Monday, June 18, 2018

Cryptokubrology Meets Bigfoot

Cryptokubrology: A useful methodology for deconstructing cinema, history, and synchronicity. Involves the syncs of Stanley Kubrick's films linked to items found in other realities.

The Shining is a 1980 horror film produced and directed by Stanley Kubrick and co-written with novelist Diane Johnson. The film is based on Stephen King's 1977 novel of the same name.

The Shining is about Jack Torrance (Jack Nicholson), an aspiring writer and recovering alcoholic, who accepts a position as the off-season caretaker of the isolated historic Overlook Hotel in the Colorado Rockies. Wintering over with Jack are his wife Wendy Torrance (Shelley Duvall) and young son Danny Torrance (Danny Lloyd). Danny possesses "the shining," psychic abilities that allow him to see the hotel's horrific past.

One very infamous scene involves Wendy Torrance's sudden discovery of a man in a work suit in a compromising position with an apparent man or woman in a bear suit.

In Stephen King's book version of this interaction, the suit is of a dog. Rob Ager's analysis of the scene notes that he believes that "a shift from dog to bear costume doesn’t have any significant effect on the aesthetic scariness of the scene, so there must have been some sort of logic at work in Kubrick’s decision." (Source.)

Enter Bigfoot....

Whether by coincidence or by design, an internal mirroring presentation of the "form" of the bear-in-front-of-a-man appeared in an ad for an Animal Planet program in 2011. In 2010, during the photographic sessions for the pilot of Finding Bigfoot, a series of images  were taken in Alaska.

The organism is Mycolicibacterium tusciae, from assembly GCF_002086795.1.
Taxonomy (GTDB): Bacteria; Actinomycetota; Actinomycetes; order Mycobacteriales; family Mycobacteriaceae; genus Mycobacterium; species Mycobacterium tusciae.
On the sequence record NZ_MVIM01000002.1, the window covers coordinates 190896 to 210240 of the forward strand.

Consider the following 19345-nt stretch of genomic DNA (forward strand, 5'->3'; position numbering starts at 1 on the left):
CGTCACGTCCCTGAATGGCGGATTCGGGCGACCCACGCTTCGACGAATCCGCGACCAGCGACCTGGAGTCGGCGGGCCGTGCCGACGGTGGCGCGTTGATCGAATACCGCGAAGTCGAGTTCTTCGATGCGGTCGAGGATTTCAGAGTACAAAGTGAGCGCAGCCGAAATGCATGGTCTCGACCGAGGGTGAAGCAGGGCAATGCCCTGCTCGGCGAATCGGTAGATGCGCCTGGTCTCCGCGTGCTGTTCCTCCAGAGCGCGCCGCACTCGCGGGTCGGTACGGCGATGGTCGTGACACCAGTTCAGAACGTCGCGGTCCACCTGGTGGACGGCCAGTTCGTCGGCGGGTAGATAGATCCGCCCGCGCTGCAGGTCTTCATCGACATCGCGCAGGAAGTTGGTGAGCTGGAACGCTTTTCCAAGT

A few of these were chosen to be used for the promotion of this series that would go on to be successful for 100 episodes, from 2011 through 2018. The show has ended, so I shall report on a cryptokubrology image that was there from the beginning.

The four hosts (Ranae Holland, Matt Moneymaker, James "Bobo" Fay, and Cliff Barackman) were presented in poses reflecting their investigative fieldwork.

But if examined closely, was someone in the public relations department playing a little cryptokubrology prank?

Was what was going on at Animal Planet some sort of Disneyesque covert message? It is a well-known historical fact that cartoonists working at Disney would hide subliminal messages and sexual images hidden in Disney cartoons.

Or was the Finding Bigfoot-The Shining overlap just a cosmic coincidence?

Certainly, in the realm of jokes and politics, The Shining bear imagery has been used to convey an editorial or comic point of view. 

Another Cryptokubrology-Bigfoot sidetrek...

Over on Twitter, in 2017, we find this "237"/Kubrick moment:

That is why it is called twilight language.

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